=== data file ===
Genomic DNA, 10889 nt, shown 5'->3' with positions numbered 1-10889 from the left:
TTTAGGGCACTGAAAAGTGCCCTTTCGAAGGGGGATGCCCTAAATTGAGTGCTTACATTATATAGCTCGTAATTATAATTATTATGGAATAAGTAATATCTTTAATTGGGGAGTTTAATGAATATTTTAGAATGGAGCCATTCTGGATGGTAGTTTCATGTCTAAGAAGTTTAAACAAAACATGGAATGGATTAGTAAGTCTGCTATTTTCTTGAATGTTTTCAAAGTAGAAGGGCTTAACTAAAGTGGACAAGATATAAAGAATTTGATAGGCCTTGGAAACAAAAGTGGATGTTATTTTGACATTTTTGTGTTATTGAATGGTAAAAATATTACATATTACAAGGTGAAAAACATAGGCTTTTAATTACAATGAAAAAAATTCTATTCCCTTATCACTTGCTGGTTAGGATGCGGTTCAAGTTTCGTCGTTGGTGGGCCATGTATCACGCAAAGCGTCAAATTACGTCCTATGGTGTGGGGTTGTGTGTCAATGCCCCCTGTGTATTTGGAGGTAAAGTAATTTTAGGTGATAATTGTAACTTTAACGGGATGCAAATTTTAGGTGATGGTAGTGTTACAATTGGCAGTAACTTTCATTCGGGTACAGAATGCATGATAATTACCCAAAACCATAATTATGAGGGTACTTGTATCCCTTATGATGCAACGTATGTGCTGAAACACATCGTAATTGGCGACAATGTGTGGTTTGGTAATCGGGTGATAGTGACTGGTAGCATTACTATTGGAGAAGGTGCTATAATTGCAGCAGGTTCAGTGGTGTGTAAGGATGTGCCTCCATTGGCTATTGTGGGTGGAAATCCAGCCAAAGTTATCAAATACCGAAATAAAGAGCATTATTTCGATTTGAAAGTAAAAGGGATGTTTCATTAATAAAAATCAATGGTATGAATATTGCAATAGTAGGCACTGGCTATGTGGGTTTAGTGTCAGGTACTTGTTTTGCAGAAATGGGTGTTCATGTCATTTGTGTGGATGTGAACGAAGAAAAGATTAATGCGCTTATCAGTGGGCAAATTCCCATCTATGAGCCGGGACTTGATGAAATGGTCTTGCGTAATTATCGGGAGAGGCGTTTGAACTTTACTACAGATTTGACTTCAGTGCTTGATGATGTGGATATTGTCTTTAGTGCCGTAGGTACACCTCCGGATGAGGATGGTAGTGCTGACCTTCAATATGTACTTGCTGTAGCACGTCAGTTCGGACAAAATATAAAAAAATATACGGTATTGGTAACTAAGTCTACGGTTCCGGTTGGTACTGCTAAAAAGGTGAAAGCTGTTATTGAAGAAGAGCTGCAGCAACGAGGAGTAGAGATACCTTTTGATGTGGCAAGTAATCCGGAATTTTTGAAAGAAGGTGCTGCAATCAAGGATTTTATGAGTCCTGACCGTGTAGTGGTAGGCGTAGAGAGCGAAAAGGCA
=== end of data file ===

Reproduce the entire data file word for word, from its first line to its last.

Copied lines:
Genomic DNA, 10889 nt, shown 5'->3' with positions numbered 1-10889 from the left:
TTTAGGGCACTGAAAAGTGCCCTTTCGAAGGGGGATGCCCTAAATTGAGTGCTTACATTATATAGCTCGTAATTATAATTATTATGGAATAAGTAATATCTTTAATTGGGGAGTTTAATGAATATTTTAGAATGGAGCCATTCTGGATGGTAGTTTCATGTCTAAGAAGTTTAAACAAAACATGGAATGGATTAGTAAGTCTGCTATTTTCTTGAATGTTTTCAAAGTAGAAGGGCTTAACTAAAGTGGACAAGATATAAAGAATTTGATAGGCCTTGGAAACAAAAGTGGATGTTATTTTGACATTTTTGTGTTATTGAATGGTAAAAATATTACATATTACAAGGTGAAAAACATAGGCTTTTAATTACAATGAAAAAAATTCTATTCCCTTATCACTTGCTGGTTAGGATGCGGTTCAAGTTTCGTCGTTGGTGGGCCATGTATCACGCAAAGCGTCAAATTACGTCCTATGGTGTGGGGTTGTGTGTCAATGCCCCCTGTGTATTTGGAGGTAAAGTAATTTTAGGTGATAATTGTAACTTTAACGGGATGCAAATTTTAGGTGATGGTAGTGTTACAATTGGCAGTAACTTTCATTCGGGTACAGAATGCATGATAATTACCCAAAACCATAATTATGAGGGTACTTGTATCCCTTATGATGCAACGTATGTGCTGAAACACATCGTAATTGGCGACAATGTGTGGTTTGGTAATCGGGTGATAGTGACTGGTAGCATTACTATTGGAGAAGGTGCTATAATTGCAGCAGGTTCAGTGGTGTGTAAGGATGTGCCTCCATTGGCTATTGTGGGTGGAAATCCAGCCAAAGTTATCAAATACCGAAATAAAGAGCATTATTTCGATTTGAAAGTAAAAGGGATGTTTCATTAATAAAAATCAATGGTATGAATATTGCAATAGTAGGCACTGGCTATGTGGGTTTAGTGTCAGGTACTTGTTTTGCAGAAATGGGTGTTCATGTCATTTGTGTGGATGTGAACGAAGAAAAGATTAATGCGCTTATCAGTGGGCAAATTCCCATCTATGAGCCGGGACTTGATGAAATGGTCTTGCGTAATTATCGGGAGAGGCGTTTGAACTTTACTACAGATTTGACTTCAGTGCTTGATGATGTGGATATTGTCTTTAGTGCCGTAGGTACACCTCCGGATGAGGATGGTAGTGCTGACCTTCAATATGTACTTGCTGTAGCACGTCAGTTCGGACAAAATATAAAAAAATATACGGTATTGGTAACTAAGTCTACGGTTCCGGTTGGTACTGCTAAAAAGGTGAAAGCTGTTATTGAAGAAGAGCTGCAGCAACGAGGAGTAGAGATACCTTTTGATGTGGCAAGTAATCCGGAATTTTTGAAAGAAGGTGCTGCAATCAAGGATTTTATGAGTCCTGACCGTGTAGTGGTAGGCGTAGAGAGCGAAAAGGCA